(Bring in some fellow trainers too, if you want to really mix it up.)
Find some journalists and other communicators to network with – you’ll learn a lot from them, and they’ll want to learn a lot from you. Yeah we’re all busy, but a 30 minute coffee meeting should be something people can fit in at some point in the next couple months.
LinkedIn can be a great way to find reporters in your area, and ofcourse big media intelligence platforms offer you the ability to search for those who cover your area or topic. I also find that phone calls work well with journalists who are inundated with emails. Even texts. These people’s job is to write the truth and do it well, extend your hand to a profession that’s suffering from some serious, unfounded, illegal attacks right now.
As you go around these events, think about a couple pitches to prepare ahead of time, but also be mindful that many may have stories already in mind and might want to sit down with you to fill in any missing holes. Or, they may just appreciate a connection you have, or an online educational resource you can recommend. Focus on what you can offer.
All of this groundwork will help make sure your media interactions are respected, meaningful, and valued. An ivory tower mindset, where you only come out to yell news down the valley, will just get lost in the hills (there’s that mantra again). And look, perhaps you will one day represent or have to speak for something “bad”.
Last thing I’ll say about this: media are great people, they are the best friends of democracy. Value them, cherish them – think like them. And pay for your subscriptions to help them.
Keep a note somewhere where you log all potential crises for your organization. This keeps you on your feet, and lets you deal with things as something to accomplish, not as something that only exists in your mind. You can also use these in the media trainings with staff. The scenarios that always feel the most irrelevant or under-appreciated are the ones you need to harp on; remind your staff that it’s the most uncommon or irregular that people trip over, and that’s the stuff we need to practice. And remember – you are the brand, you may mitigate a lot of these theoreticals by working with your various teams around you to solve product failures, provide HR training, or clean up your public-facing website.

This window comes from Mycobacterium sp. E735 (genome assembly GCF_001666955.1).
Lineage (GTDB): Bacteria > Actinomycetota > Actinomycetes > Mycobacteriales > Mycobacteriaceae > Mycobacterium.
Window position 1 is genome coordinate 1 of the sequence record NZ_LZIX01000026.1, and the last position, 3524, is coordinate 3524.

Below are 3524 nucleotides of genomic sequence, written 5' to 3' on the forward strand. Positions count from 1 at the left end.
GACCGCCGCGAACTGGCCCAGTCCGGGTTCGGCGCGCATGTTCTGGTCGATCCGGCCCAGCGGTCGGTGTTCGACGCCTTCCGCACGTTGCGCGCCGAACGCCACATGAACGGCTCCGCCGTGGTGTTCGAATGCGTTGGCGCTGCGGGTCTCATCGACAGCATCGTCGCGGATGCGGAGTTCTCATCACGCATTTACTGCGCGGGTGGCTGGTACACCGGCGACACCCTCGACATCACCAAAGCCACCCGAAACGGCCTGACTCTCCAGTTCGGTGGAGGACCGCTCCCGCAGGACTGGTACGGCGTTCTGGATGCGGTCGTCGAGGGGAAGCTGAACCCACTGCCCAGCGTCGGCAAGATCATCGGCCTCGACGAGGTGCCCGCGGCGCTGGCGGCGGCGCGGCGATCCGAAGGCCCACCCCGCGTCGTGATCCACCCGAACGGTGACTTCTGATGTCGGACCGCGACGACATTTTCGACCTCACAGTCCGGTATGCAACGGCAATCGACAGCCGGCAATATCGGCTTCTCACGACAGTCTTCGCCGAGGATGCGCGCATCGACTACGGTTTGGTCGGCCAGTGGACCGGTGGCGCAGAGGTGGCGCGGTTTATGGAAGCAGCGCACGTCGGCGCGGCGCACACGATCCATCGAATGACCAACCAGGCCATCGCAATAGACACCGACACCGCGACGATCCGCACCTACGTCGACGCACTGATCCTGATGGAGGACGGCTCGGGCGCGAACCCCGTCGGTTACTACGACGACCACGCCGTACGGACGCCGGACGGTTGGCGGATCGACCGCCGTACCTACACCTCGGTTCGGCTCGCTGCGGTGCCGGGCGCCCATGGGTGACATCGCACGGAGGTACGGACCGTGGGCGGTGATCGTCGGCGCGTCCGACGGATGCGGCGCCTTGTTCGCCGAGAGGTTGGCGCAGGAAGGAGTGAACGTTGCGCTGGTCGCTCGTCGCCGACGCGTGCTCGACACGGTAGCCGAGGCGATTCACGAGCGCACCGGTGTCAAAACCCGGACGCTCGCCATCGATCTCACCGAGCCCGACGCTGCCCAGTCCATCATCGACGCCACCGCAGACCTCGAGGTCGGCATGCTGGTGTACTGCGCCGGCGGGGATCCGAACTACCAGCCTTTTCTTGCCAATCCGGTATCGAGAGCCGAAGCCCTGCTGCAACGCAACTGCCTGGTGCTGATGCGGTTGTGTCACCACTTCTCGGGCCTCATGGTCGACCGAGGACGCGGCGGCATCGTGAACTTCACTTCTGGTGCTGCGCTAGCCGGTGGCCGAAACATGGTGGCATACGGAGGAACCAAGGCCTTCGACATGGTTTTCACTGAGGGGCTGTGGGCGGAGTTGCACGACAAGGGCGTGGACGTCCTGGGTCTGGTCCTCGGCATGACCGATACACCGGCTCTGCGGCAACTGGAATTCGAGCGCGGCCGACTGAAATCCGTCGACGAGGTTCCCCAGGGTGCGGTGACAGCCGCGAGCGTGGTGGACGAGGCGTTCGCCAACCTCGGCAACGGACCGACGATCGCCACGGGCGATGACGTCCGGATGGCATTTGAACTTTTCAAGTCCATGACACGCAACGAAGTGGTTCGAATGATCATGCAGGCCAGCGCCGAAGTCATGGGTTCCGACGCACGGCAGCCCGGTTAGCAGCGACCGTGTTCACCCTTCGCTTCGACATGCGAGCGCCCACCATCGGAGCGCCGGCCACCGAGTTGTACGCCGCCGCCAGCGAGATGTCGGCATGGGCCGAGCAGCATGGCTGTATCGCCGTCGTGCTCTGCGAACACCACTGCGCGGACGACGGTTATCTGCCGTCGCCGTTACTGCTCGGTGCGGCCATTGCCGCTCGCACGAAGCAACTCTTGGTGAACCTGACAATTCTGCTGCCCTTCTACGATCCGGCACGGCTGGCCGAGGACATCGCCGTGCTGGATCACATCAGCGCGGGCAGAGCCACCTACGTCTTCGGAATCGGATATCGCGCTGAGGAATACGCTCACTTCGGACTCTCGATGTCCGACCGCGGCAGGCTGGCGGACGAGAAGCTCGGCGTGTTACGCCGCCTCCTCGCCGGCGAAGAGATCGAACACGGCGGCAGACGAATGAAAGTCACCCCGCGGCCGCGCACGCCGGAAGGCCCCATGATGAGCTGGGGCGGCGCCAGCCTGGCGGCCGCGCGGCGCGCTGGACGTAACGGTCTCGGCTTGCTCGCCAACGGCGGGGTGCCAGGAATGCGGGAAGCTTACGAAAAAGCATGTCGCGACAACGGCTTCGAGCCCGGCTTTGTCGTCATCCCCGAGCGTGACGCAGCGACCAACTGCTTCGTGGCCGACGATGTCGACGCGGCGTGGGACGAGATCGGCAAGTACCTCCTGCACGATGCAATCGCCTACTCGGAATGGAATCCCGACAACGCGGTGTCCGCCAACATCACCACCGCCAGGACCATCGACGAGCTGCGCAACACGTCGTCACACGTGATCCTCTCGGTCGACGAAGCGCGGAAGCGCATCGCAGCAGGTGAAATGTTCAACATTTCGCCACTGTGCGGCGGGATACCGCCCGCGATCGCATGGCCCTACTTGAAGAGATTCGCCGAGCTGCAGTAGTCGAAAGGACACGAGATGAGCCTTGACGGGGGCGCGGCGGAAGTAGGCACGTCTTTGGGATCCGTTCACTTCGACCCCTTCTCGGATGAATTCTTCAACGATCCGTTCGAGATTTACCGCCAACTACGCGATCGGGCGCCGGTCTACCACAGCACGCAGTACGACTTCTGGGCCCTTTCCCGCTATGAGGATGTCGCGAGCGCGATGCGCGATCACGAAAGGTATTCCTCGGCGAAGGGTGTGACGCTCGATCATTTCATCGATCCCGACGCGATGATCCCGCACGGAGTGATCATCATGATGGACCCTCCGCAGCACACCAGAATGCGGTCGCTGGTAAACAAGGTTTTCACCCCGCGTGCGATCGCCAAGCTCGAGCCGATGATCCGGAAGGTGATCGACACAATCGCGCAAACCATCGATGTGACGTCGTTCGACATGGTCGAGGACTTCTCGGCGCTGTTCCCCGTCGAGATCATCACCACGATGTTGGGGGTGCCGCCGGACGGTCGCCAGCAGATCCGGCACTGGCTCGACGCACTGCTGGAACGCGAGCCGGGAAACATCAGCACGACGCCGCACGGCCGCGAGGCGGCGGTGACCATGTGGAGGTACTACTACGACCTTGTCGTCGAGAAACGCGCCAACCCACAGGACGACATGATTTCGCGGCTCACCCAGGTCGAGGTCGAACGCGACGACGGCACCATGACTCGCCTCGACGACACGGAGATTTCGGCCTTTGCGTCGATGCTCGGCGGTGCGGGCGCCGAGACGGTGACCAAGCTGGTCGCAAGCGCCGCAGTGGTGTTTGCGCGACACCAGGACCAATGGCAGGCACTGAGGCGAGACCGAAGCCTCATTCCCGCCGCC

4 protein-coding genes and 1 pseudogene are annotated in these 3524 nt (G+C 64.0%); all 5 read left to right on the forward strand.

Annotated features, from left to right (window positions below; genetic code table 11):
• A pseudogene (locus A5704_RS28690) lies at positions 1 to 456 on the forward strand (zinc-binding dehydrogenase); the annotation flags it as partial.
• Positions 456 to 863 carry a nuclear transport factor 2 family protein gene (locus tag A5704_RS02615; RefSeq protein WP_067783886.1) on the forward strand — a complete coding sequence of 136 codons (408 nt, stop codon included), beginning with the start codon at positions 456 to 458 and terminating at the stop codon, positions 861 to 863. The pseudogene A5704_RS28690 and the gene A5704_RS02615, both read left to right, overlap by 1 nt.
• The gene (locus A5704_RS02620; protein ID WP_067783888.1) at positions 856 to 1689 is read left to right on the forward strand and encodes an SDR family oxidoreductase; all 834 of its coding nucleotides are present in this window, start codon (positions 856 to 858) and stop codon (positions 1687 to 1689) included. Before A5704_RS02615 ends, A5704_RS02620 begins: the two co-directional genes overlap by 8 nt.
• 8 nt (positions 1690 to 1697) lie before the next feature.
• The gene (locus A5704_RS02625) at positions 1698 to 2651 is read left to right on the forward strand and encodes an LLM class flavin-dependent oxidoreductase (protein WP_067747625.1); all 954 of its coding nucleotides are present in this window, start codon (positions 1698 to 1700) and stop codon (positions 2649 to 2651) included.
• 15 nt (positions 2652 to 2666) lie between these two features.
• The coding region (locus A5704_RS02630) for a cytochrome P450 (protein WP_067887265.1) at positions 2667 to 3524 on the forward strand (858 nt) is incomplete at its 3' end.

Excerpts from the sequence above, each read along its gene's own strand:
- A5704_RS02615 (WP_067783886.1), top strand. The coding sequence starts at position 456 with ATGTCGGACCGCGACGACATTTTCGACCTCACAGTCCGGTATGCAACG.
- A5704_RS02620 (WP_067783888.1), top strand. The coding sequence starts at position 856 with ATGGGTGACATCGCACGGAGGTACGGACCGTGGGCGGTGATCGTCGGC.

This anxiety can be your friend, but be careful that it does not manifest within you. The project here should be treated as a cold, analytical process, not as a cornucopia of fearful possibilities that could wake you up in the middle of the night. You would be doing this because you are a professional who cares about the safety and well-being of your organization, and you know that a little speculation never did anyone harm.
When was the last time you put together a punchlist of action time items? Did you ever drill it? It takes time, people, and money to get ready for a press conference, put out a news release, or set up a call tree for interviews. At least once a year, drill the press conference set up – see how long it takes you to get the step-and-repeat assembled, the lights arranged, the experts ready, the release printed, the chairs and tables organized, and more. Address any pitfalls, and have back-ups of everything you possibly can. Something will go wrong – but what’s the other mantra here? Be prepared.
Once you have all of this set, you’re ready for the clouds to roll in – just make sure you hear the thunder in the distance first.